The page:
Charles Fletcher Lummis, March 1917, by Mojonnier. Card, 4.5x8 inches (photograph is 4x6", printed on card stock). Like a cabinet card, but not as thick (and newer and larger).
Handwritten caption reads:
Chas. F. Lummis
Born in Lynn, Mass. Mar. 1, 1859
Died Nov. 25, 1928.
He was the inspiration of the Museum of the Southwest in L.A. and founder of the Landmarks Club.
Another copy of this card can be found in the Palace of the Governors Photo Archives at the New Mexico History Museum in Santa Fe.
Charles Lummis didn't live in the Santa Clarita Valley — he built and lived at El Alisal, aka the Lummis Home, now a house museum run by the Historical Soceity of Southern California
in the Arroyo Seco section of Los Angeles, on 43rd Street between the 101 Freeway and Figueroa Street. But no history of the SCV or Southern California would be complete
From the time he "tramped across the continent" and took a job at the L.A. Times in the 1880s, he knew how to win the imagination of the public and collect
and influence friends in high places. Through his widely read magazines, "The Land of Sunshine" in the 1890s
followed by "Out West" in the early 1900s, he not only chronicled the history of Southern California and the Arizona and New Mexico Territories, but also championed the cause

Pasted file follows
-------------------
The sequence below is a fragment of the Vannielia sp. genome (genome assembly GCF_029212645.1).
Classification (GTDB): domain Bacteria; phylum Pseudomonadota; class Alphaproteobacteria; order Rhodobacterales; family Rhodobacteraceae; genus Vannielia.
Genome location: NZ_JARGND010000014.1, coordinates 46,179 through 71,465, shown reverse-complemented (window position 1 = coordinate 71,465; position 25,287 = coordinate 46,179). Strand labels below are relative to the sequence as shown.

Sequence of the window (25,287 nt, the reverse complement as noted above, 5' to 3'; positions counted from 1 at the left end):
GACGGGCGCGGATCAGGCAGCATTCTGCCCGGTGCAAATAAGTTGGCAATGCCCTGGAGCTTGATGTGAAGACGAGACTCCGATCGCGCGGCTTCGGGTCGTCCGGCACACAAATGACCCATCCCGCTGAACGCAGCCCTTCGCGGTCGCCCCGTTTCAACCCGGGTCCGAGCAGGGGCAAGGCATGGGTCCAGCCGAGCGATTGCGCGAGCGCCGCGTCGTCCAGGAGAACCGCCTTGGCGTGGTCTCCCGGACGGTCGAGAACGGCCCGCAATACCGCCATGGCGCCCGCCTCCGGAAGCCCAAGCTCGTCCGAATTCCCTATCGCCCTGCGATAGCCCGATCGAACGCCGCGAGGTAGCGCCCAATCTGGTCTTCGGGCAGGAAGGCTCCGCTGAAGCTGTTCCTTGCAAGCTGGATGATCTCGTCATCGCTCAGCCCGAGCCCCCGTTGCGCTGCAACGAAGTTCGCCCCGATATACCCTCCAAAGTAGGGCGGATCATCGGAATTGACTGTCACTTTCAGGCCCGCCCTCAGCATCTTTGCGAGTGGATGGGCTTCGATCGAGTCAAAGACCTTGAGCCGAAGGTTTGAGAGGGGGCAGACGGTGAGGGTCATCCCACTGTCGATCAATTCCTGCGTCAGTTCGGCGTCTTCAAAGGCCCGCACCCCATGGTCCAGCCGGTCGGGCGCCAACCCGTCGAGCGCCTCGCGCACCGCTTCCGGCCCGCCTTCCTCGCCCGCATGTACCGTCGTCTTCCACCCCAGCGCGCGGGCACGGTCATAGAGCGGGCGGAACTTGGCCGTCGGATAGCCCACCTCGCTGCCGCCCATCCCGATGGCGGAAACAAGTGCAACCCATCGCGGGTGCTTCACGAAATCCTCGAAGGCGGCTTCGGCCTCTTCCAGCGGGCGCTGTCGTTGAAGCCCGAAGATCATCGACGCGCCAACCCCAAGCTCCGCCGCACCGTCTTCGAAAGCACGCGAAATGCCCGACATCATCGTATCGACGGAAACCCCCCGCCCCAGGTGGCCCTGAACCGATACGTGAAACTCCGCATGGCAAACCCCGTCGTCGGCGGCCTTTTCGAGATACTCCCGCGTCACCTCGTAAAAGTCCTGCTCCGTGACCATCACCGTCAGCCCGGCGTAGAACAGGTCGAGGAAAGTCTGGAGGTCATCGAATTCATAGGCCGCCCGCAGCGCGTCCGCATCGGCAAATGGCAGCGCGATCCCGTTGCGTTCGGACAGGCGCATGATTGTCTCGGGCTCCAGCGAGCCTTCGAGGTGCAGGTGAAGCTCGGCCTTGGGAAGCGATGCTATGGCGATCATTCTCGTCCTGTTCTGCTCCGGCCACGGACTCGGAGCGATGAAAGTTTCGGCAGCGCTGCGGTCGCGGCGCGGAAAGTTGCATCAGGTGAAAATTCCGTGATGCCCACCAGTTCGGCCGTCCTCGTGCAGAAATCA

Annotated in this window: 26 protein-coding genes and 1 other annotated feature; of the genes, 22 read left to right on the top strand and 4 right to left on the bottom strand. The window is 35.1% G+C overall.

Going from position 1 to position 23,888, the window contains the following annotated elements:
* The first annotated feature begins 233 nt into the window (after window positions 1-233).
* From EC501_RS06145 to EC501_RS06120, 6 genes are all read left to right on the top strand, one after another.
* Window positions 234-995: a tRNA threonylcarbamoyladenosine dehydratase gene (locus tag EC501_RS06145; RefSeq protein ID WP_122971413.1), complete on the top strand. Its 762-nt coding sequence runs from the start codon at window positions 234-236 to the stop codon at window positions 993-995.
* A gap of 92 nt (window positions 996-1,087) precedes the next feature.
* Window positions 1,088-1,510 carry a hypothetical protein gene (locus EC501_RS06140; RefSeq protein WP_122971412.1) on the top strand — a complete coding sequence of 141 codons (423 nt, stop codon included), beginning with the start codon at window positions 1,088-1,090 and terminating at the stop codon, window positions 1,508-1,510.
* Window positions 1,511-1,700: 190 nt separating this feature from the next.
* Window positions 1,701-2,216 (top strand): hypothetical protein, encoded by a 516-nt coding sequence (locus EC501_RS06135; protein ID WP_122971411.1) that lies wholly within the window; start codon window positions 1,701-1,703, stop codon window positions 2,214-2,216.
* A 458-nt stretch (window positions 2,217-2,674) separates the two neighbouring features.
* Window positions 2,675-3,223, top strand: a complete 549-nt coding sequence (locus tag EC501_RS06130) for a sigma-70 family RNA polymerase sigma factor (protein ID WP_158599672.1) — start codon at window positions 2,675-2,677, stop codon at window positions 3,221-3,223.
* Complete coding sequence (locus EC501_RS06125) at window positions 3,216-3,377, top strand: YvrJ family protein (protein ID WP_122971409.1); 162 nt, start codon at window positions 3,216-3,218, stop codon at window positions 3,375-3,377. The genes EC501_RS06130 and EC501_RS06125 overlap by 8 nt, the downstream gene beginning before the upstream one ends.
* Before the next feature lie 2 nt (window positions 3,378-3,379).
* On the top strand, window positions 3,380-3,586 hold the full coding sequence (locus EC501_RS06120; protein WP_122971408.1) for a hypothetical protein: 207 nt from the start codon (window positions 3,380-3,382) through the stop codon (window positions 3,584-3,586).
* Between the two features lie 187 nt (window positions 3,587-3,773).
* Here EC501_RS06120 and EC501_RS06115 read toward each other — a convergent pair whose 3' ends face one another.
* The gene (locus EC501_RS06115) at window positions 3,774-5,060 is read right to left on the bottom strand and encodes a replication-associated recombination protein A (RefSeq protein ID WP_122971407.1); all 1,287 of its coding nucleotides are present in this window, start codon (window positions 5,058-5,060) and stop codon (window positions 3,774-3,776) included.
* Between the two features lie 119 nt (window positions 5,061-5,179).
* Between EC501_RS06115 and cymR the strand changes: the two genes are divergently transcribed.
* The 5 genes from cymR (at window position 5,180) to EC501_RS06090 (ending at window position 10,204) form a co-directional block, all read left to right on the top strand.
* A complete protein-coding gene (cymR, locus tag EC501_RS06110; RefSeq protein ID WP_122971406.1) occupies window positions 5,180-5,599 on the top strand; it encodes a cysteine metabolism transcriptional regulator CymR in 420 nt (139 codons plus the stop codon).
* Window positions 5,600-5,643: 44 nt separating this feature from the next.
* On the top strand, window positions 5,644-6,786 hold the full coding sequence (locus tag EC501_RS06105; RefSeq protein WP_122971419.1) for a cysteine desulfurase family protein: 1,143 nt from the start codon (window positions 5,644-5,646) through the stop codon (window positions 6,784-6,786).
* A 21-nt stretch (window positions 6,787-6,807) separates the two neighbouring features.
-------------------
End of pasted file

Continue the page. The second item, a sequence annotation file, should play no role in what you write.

of their native inhabitants at a time when the U.S. government was determined to divorce Indian children from their cultural identity. Lummis didn't like that, and he
said so. Loudly. And he got action.
Lummis accomplished much, and not just from the bully pulpit of his editor's office — too much to exhaust here. The details can be found in any one of several books
that have been written about him. As L.A. City librarian, he set up the modern library system in that city; he founded the Southwest Musuem of the American
Indian (now part of the Autry National Center); and it would not be an overstatement to credit him with
resurrecting California's Spanish missions, which had crumbled into dust.
For an ultra-local connection, Lummis was a frequent visitor from the late 1880s onward to the Del Valle family's Rancho Camulos, where he courted the Del Valles' teenage daughter, Susanita.
The Land of Sunshine / Out West magazine;
About the Mission San Fernando;
The Home of Ramona: Photographs of Camulos by C.F. Lummmis.